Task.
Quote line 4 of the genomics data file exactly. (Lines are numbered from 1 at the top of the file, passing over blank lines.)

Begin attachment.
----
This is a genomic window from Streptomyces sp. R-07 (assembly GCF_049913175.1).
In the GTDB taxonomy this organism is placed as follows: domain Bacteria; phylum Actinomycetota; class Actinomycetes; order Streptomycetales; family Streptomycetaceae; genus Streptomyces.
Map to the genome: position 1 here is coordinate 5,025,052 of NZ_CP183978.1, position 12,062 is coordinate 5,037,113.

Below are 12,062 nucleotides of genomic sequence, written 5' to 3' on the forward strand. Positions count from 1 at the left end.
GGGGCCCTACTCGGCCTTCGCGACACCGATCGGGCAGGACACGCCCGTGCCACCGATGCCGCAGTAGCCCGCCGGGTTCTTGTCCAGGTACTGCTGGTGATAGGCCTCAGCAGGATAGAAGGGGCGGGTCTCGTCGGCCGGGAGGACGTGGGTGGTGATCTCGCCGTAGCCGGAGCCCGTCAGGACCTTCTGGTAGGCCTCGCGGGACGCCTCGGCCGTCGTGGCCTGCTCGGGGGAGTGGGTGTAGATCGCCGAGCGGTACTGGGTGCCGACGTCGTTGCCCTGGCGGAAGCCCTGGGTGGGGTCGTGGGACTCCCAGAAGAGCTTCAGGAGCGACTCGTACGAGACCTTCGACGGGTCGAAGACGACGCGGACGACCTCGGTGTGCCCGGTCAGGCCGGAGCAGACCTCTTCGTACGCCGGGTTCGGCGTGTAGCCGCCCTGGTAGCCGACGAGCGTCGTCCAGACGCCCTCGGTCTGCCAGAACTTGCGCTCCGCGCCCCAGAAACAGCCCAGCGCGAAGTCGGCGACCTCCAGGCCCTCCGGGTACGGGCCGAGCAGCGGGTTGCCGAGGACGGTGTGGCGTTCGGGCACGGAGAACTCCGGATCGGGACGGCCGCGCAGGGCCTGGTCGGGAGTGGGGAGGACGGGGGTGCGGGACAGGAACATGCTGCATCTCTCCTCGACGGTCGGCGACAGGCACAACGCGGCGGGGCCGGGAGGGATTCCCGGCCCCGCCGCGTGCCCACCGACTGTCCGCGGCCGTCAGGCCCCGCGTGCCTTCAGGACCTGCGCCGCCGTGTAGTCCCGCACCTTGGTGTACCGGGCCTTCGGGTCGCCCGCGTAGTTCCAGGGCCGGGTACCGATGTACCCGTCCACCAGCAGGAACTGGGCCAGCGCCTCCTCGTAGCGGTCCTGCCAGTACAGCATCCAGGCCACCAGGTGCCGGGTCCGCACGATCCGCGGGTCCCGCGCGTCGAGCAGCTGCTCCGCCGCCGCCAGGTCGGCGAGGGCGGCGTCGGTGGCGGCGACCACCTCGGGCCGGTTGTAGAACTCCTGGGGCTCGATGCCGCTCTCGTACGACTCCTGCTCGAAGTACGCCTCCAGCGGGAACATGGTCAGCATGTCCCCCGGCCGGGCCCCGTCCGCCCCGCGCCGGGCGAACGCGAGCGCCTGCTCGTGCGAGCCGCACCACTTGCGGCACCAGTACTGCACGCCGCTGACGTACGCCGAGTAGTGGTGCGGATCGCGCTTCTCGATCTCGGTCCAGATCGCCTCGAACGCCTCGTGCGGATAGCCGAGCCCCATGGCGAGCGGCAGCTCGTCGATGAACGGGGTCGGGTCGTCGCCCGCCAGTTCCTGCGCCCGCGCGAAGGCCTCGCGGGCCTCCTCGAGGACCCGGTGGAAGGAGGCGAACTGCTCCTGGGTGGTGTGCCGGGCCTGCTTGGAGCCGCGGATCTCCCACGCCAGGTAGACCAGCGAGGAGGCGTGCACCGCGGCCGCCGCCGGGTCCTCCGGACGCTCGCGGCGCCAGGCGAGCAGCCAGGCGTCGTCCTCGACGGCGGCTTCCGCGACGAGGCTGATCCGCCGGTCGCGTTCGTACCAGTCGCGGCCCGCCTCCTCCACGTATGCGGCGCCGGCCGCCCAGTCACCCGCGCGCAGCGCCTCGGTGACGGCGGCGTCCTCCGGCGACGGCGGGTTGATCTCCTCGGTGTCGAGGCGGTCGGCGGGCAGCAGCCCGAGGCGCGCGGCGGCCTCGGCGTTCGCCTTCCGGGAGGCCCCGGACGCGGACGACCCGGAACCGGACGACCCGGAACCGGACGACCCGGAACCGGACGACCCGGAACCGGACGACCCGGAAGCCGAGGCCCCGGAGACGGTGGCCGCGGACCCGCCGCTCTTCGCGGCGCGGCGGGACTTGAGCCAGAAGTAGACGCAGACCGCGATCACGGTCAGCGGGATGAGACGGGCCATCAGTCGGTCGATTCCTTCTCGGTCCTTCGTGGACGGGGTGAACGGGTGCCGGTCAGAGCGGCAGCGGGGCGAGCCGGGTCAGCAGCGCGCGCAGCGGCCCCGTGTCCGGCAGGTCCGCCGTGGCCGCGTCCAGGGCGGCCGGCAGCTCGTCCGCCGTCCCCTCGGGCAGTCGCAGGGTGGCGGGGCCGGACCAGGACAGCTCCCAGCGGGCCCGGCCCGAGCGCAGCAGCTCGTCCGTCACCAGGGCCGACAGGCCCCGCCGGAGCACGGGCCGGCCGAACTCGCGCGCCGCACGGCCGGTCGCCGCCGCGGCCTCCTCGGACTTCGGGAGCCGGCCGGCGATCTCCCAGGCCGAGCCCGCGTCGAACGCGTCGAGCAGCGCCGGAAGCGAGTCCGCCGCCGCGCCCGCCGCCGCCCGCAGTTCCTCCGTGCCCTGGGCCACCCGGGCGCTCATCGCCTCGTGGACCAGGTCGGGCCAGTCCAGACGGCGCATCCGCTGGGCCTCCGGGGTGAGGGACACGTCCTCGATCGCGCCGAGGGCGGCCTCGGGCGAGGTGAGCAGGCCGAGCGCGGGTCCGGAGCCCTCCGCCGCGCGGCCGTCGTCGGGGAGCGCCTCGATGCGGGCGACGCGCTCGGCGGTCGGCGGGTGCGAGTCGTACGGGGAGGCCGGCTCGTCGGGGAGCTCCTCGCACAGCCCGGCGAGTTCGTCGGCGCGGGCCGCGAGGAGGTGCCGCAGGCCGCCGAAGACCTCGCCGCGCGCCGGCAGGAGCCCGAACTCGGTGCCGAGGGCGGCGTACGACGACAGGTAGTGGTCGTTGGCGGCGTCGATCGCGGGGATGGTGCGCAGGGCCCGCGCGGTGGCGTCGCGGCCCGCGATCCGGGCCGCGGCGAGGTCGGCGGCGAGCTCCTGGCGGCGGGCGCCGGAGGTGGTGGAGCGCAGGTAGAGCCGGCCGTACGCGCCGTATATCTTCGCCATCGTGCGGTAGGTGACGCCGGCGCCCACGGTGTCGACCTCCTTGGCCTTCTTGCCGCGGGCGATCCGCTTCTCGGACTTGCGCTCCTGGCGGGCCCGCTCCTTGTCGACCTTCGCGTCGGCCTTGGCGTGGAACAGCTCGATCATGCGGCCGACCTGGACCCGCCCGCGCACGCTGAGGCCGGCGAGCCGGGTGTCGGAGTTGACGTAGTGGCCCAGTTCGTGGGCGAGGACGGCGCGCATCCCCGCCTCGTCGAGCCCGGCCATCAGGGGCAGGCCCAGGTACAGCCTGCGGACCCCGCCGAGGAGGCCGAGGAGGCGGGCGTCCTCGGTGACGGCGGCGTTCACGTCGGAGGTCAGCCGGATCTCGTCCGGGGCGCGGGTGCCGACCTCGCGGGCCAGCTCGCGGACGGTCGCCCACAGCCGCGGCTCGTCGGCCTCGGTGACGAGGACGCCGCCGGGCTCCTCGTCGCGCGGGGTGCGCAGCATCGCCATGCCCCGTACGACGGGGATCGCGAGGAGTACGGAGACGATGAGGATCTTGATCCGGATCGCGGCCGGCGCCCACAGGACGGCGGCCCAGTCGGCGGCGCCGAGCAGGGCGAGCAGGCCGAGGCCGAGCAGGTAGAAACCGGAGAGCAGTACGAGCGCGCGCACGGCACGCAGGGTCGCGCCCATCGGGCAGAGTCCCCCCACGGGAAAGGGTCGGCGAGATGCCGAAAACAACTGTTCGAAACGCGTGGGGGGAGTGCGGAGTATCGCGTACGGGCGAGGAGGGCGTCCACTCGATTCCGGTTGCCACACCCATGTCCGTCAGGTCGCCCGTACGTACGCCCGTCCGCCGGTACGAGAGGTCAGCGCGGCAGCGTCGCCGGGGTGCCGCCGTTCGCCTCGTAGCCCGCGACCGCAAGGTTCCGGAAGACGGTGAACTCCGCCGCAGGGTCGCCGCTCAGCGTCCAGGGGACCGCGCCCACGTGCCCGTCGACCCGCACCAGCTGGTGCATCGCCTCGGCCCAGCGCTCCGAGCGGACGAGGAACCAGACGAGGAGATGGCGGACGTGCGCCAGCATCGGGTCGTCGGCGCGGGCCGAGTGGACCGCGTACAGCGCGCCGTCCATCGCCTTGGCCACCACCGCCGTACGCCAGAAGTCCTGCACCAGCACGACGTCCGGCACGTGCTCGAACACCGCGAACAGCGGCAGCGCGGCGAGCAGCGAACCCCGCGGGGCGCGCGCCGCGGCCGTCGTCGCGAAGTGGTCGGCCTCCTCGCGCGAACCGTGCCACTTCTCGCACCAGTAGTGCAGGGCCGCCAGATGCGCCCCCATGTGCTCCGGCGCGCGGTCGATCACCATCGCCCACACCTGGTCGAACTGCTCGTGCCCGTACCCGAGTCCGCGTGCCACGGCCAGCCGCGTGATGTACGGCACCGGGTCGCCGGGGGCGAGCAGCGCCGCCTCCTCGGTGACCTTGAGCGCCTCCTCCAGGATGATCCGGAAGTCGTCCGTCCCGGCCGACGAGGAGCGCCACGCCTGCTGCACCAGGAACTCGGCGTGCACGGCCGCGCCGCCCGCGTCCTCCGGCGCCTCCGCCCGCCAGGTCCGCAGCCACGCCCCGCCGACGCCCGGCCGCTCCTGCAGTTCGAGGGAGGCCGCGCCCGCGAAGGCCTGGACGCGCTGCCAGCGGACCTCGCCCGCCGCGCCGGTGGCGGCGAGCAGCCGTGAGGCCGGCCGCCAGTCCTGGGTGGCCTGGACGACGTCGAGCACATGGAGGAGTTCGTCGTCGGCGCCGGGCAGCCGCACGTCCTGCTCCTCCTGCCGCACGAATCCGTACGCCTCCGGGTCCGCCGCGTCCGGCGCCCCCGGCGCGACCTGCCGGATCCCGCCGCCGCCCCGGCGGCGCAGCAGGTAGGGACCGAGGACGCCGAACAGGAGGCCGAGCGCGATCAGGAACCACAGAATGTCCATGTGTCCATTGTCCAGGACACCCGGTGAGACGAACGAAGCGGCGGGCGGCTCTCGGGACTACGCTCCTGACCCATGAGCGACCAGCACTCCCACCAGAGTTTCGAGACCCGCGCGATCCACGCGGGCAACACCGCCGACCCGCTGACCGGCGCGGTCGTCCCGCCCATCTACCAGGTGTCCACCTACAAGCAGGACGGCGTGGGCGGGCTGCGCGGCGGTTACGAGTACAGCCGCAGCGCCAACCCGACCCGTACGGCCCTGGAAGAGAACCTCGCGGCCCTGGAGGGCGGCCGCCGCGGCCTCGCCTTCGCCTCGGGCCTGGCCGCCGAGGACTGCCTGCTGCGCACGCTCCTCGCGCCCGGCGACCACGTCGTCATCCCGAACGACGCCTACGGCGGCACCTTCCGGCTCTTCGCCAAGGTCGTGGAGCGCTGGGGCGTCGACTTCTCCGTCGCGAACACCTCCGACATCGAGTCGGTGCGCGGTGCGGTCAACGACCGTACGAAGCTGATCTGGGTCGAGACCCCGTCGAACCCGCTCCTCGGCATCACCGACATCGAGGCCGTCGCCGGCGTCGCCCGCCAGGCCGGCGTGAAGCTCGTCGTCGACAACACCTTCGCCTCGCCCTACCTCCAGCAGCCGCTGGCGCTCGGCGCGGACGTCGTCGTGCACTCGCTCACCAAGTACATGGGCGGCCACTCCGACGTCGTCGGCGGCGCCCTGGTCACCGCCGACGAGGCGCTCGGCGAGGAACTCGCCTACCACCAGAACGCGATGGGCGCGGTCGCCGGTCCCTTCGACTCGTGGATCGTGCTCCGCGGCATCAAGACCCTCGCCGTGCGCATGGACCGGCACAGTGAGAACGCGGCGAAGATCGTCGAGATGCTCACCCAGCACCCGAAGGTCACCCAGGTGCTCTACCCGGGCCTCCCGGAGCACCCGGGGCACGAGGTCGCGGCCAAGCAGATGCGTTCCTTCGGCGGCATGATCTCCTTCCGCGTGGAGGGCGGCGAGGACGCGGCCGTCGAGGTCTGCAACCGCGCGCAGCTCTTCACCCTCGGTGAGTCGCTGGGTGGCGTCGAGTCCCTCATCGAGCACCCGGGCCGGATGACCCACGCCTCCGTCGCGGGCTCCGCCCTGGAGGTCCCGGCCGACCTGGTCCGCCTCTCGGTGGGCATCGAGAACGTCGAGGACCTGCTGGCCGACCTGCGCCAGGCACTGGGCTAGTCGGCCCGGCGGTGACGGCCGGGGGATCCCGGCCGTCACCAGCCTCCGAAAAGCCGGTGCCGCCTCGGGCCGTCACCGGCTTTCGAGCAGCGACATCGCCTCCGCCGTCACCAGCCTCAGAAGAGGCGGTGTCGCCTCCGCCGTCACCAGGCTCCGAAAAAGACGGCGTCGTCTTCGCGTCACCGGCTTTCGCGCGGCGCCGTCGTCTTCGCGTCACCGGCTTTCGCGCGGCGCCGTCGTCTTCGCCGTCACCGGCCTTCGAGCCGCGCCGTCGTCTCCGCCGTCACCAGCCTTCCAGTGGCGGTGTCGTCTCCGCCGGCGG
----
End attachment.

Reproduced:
Below are 12,062 nucleotides of genomic sequence, written 5' to 3' on the forward strand. Positions count from 1 at the left end.